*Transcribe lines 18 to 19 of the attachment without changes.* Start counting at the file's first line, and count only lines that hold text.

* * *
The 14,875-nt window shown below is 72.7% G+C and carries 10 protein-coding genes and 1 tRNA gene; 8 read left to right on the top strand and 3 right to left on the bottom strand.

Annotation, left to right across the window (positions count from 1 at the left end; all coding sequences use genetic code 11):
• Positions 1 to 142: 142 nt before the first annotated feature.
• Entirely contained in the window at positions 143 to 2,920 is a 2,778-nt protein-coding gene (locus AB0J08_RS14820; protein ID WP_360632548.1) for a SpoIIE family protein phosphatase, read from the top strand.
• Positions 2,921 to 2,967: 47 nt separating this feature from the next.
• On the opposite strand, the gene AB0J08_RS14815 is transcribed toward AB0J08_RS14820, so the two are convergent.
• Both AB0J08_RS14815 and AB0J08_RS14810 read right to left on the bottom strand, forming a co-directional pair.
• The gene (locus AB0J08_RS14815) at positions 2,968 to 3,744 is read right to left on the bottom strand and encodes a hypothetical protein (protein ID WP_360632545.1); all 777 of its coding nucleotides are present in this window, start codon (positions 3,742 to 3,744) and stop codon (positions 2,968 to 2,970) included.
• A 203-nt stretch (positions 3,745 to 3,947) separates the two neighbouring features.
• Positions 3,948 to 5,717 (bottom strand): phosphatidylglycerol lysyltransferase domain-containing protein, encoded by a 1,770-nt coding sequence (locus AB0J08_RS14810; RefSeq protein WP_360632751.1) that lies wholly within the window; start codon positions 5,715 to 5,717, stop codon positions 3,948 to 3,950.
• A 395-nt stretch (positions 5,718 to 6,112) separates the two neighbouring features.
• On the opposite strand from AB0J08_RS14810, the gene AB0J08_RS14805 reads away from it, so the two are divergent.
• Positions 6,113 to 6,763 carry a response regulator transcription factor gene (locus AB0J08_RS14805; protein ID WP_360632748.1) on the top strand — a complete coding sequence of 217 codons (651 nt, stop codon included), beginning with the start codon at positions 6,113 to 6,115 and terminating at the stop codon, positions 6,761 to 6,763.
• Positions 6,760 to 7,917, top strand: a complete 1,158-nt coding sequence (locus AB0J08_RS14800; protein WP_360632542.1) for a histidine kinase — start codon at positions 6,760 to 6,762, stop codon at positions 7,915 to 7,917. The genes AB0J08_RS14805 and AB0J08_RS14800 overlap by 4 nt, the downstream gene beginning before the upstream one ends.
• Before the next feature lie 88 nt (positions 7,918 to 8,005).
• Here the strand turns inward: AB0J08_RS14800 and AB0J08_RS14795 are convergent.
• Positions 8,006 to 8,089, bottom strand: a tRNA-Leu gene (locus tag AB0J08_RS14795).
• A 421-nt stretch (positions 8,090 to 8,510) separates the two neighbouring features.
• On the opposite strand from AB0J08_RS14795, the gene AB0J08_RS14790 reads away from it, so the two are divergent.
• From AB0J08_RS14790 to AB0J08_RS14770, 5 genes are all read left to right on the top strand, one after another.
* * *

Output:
• A 421-nt stretch (positions 8,090 to 8,510) separates the two neighbouring features.
• On the opposite strand from AB0J08_RS14795, the gene AB0J08_RS14790 reads away from it, so the two are divergent.